Estimating The "Returns" From Your Traditional Life Insurance Policy
Do you hold a traditional life insurance plan that guarantees you certain benefits but doesn't directly show you where your money is invested, like a ULIP does? If yes, chances are that you won't have a valid answer to the seemingly innocuous (and important!) question - "what are the annualized returns that I can expect from this policy?"
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Do you hold a traditional (also called "non-linked") life insurance plan that guarantees you certain benefits but doesn't directly show you where your money is invested, like a ULIP (Unit Linked Insurance Plan) does? If yes, chances are that you won't have a valid answer to the seemingly innocuous (and important!) question - "what are the annualized returns that I can expect from this policy?"
Two factors drive this ignorance. First, the 'benefits' from traditional life insurance policies are represented with a head-spinning degree of opacity. Second, the benefits themselves really accrue as a factor or the "sum assured" attached with the policy, and not as a factor of the money you've actually contributed out of your pocket. Counterintuitively, the regulator mandates that the benefit illustrations that need to be shown to investors represent the returns displayed on the moneys contributed - this only makes matters worse.
A typical representation of the benefits of such plans is this: an annual bonus is declared as "Rs. X per Rs. 1000 Sum Assured", and a Final Bonus (or Loyalty Bonus) of Rs. Y per Rs. 1000 of sum assured. X and Y vary depending upon the Sum Assured attached to the policy, the type of policy, and the term of the policy. Consider this: the "Final Additional Bonus" for LIC's "group 1" policies with a Sum Assured of Rs. 2 lakhs or more, ranged from Rs. 20 per 1,000 for 15-year term policies, to Rs. 450 per 1,000 for 25-year term policies, to Rs. 3,550 for 40-year term policies! Similarly, the Annual Bonuses (also called "Simple Reversionary Bonuses" ranged from Rs. 21 per 1,000 for short term plans to Rs. 70 per 1,000 for whole life plans.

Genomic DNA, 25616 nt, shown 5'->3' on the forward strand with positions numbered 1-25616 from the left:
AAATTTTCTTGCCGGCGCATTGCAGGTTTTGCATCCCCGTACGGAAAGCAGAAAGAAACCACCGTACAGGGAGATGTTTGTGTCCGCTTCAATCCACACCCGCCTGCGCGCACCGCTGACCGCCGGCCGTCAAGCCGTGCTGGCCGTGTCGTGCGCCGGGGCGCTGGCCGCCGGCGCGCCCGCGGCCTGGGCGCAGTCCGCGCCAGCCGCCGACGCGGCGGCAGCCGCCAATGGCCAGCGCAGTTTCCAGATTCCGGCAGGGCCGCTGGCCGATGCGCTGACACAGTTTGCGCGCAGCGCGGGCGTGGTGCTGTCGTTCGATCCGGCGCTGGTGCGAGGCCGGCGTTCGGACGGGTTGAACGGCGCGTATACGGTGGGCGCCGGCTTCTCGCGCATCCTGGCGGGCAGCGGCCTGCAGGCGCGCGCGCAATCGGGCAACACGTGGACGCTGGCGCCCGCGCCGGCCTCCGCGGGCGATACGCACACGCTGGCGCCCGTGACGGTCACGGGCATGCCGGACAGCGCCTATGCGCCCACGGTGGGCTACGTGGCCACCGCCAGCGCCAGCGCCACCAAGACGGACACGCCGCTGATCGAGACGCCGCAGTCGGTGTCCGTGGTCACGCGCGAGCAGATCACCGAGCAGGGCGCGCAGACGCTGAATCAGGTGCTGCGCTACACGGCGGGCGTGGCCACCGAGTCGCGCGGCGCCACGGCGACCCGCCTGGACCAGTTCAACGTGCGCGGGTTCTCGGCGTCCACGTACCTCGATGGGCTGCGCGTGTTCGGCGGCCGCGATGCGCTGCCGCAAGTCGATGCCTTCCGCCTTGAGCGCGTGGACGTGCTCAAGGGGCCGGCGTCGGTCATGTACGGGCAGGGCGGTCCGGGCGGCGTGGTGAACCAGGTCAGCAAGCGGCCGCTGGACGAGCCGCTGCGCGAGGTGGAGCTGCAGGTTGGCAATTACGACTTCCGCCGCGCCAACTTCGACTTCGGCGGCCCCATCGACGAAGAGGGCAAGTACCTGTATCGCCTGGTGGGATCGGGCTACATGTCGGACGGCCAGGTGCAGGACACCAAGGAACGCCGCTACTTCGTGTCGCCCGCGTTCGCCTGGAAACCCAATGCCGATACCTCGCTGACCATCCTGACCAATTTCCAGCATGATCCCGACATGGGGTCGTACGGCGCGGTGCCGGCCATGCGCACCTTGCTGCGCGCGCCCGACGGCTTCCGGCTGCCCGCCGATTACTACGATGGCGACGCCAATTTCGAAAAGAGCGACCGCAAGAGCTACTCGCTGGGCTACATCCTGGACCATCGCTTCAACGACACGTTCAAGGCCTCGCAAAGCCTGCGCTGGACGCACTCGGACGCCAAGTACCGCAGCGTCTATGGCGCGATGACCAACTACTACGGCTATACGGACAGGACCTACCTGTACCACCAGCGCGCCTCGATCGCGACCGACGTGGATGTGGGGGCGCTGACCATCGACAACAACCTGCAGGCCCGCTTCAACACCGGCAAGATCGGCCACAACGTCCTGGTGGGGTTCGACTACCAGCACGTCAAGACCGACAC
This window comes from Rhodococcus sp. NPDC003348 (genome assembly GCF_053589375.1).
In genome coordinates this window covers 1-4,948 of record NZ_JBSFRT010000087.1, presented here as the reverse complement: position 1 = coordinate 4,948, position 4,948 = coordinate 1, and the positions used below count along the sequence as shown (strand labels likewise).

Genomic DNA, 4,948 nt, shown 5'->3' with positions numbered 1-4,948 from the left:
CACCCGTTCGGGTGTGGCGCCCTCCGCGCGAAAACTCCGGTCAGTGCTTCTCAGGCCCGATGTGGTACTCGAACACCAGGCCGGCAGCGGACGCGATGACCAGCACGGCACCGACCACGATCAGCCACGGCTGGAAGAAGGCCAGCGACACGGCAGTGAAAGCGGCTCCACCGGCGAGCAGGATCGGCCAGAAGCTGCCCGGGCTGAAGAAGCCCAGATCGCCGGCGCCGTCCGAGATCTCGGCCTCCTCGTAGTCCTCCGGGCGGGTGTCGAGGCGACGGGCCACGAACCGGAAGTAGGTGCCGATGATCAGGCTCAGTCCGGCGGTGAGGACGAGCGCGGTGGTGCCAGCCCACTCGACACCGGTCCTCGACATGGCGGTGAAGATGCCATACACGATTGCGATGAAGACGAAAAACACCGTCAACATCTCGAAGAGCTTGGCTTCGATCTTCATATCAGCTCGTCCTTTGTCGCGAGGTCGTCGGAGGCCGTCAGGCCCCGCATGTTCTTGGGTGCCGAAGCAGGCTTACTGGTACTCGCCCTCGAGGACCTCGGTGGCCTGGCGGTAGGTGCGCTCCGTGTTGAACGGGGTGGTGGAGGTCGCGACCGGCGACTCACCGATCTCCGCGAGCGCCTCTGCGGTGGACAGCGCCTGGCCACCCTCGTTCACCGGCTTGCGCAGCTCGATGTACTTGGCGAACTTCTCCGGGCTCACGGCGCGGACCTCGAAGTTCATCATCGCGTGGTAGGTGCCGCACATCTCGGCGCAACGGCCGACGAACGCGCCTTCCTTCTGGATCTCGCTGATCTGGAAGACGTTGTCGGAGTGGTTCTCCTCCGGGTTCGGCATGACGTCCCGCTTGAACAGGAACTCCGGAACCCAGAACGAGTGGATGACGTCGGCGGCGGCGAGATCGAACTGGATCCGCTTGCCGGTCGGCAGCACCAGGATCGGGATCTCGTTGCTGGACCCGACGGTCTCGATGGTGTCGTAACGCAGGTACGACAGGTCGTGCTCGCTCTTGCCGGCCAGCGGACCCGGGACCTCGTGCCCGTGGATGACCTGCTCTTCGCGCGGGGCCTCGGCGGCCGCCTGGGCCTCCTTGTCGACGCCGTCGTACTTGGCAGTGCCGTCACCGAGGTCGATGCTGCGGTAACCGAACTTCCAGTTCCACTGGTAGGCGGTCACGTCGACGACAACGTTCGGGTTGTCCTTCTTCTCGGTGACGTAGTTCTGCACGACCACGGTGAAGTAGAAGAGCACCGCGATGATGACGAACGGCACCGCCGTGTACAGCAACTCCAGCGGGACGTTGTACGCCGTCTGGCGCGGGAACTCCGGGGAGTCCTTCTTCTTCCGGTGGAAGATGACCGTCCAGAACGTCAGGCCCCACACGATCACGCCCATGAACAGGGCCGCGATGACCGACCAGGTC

An illusion of high returns
It's worth noting here that the 'bonuses' declared thus get added to your maturity amount, but do not compound. For instance, if you hold a policy with a SA value of Rs. 10 lakhs for which you're paying Rs. 50,000 per annum for 20-years, and the policy declares a bonus of Rs. 40 per 1,000 of SA, a bonus of Rs. 40,000 will be strapped on to your maturity amount. This creates an illusion of a high return (Rs. 40,000 on an investment of Rs. 50,000 - wow!), but this isn't quite the case - remember that this "return" will be available to you only 20 years down the line - without any further growth at all.
How to guesstimate returns
By now, you've probably realised that its nigh impossible to arrive at a precise estimate of the actual 'returns' you'll earn from your traditional policy, as this number is contingent upon the annual bonus rates that will be decided by your insurer from time to time. You can, however, draw up a simple cash flow table by considering the historical average bonus rate that your policy (or policy bucket) has been declaring thus far. Similarly, you can also use the historical average "Final Bonus" number to project what your final bonus is likely to be - bear in mind though, that the lengthy time frame involved will add more than just an element of uncertainty to this calculation!
Use the IRR formula in Excel
Once you've got your projected annual cashflows neatly arranged, assign minus signs to the annual contributions that you'll be making, and positive signs to the projected cash flows you'll be receiving. Post this step, a simple IRR calculation in an excel sheet will do the trick
An interesting fact
You'll likely infer, maybe to your surprise, that the "returns" earned from your traditional policy will work out to 4-6% per annum. There's a rather simple reason for this: traditional plans are mandated to invest the bulk of their portfolios into G-Secs. Factor in the hefty commission that's deducted upfront and paid to your agent, and it now becomes clear why these policies are really just geared to provide returns ranging from G-Sec yield minus 3% for shorter term policies, to G-Sec Yield minus 1% for the longer-term ones. Considering their long-drawn time horizons, they may not be the best option. Choose wisely.
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